Light a candle and place it on a small table so that the flame is exactly at eye level when sitting. Trim the wick and protect the flame from draughts so that it remains steady. Sit in any comfortable meditation asana with the head and spine erect. Adjust the position so that the candle is an arm’s length away from the body. Close the eyes and relax the whole body, especially the eyes.
Be aware of body steadiness for a few minutes. Keep the body absolutely still throughout the practice.
Open the eyes and gaze steadily at the flame. Try not to blink or move the eyeballs in any way.
Do not strain as this will cause tension and the eyes will flicker. The awareness should be so completely centred on the flame that body awareness is lost. If the mind begins to wander, gently bring it back to the practice.
After a minute or two, when the eyes become tired or begin to water, close them gently.
Gaze at the after-image of the flame in the space in front of the closed eyes. If the image moves up or down, or from side to side, observe it and try to stabilize it. When the image of the flame begins to fade, try to bring it back.
When the image can no longer be retained, gently open the eyes and gaze at the flame once more.
Repeat the procedure for external gazing. Close the eyes once more and gaze at the inner image.
Continue in this way3or 4 times.
After completing the final round, practise the technique of palming 2 or 3 times, before opening the eyes.
This completes the practice.
Time of practice:Trataka may be perfo1med at any time, but the best time is at dawn or dusk when the stomach is empty.
Duration:Beginners should gaze for 1 or 2 minutes only, and then close the eyes. For general purposes 5 to 1 0 minutes is sufficient. For spiritual purposes, trataka may be performed for extended periods of time under the guidance of a competent teacher. Those who suffer from insomnia and mental tension should perform this practice for 10 to
15 minutes before sleeping at night.
Sequence:Trataka should be performed after asanas, pranayamas, mudras and band has to steady the body and mind.
Precautions: In the case of eye ailments, such as eyestrain, astigmatism and even the early syn1ptoms of cataract, see the alternative practices on the following page.
People with myopia (short-sightedness) severe enough to warrant glasses should retain their glasses while practicing trataka on a flame.
Contra-indications:People suffering from glaucoma should not practise trataka.
Epileptics should not practise trataka on a candle flame (see the alternative practice on the following page).
Avoid practising trataka on the sun, as the delicate membranes of the eyes may be damaged.
Benefits:This practice makes the eyes clear and bright. It balances the nervous system, relieving nervous tension. It improves the memory and helps to develop good concentration and strong willpower. It activates ajna chakra and is an excellent preparation for meditation.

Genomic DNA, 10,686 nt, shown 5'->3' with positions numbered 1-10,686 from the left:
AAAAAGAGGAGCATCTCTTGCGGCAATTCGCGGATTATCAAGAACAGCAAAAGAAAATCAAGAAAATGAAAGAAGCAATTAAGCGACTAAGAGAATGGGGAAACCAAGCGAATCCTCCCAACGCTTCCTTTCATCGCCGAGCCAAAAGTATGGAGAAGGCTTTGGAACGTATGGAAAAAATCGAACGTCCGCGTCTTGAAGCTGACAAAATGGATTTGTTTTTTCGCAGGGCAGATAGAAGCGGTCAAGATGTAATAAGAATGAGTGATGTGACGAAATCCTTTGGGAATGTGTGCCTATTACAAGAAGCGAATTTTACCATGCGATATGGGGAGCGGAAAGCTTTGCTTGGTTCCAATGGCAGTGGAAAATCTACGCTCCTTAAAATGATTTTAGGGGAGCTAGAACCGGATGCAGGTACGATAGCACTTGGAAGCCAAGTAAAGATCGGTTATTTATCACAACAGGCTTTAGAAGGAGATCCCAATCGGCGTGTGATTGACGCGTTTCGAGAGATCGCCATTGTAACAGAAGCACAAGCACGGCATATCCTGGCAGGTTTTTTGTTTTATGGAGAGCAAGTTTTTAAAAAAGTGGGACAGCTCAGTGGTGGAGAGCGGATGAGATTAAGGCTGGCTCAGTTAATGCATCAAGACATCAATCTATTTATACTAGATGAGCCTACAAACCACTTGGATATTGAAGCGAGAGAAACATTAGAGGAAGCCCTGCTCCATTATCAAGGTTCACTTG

Practice note: When trataka is practised on a steady flame, there should be no draught in the vicinity. The practitioner should always avoid undue strain. The ability to keep the eyes open without blinking should be developed gradually with consistent practice.
Trataka is an excellent method for clearing accumulated complexes, problems and suppressed thoughts from the mind, enabling the practitioner to witness what is surfacing.
It is also possible, however, for these problems to manifest too rapidly, which may be mentally disturbing. If this occurs, stop the practice and seek advice from a competent teacher.
Trataka focuses the mind and curbs oscillating tendencies, making it one-pointed and awakening inner vision. All the attention and power of the mind is channelled into one continuous stream. Once this has been achieved, the latent potential within the mind is able to arise spontaneously.
Alternative practices: In the case of eye ailments, such as eyestrain, astigmatism and even the early symptoms of cataract, a black dot should be used, instead of gazing at a candle flame. Practise in daylight or with steady background lighting.
Epileptics should not practise trataka on a candle flame, but should choose a black dot or some other completely steady object to gaze at, with steady background light.
Note:The word trataka means ‘to look’ or ‘to gaze’ . Trataka is the last of the Shatkarma. It acts as a stepping-stone between physically oriented practices and mental practices which lead to higher states of awareness. It forms a bridge between hatha yoga and raja yoga. Traditionally, it is a part of hatha yoga, but it may also be considered a part of raja yoga.
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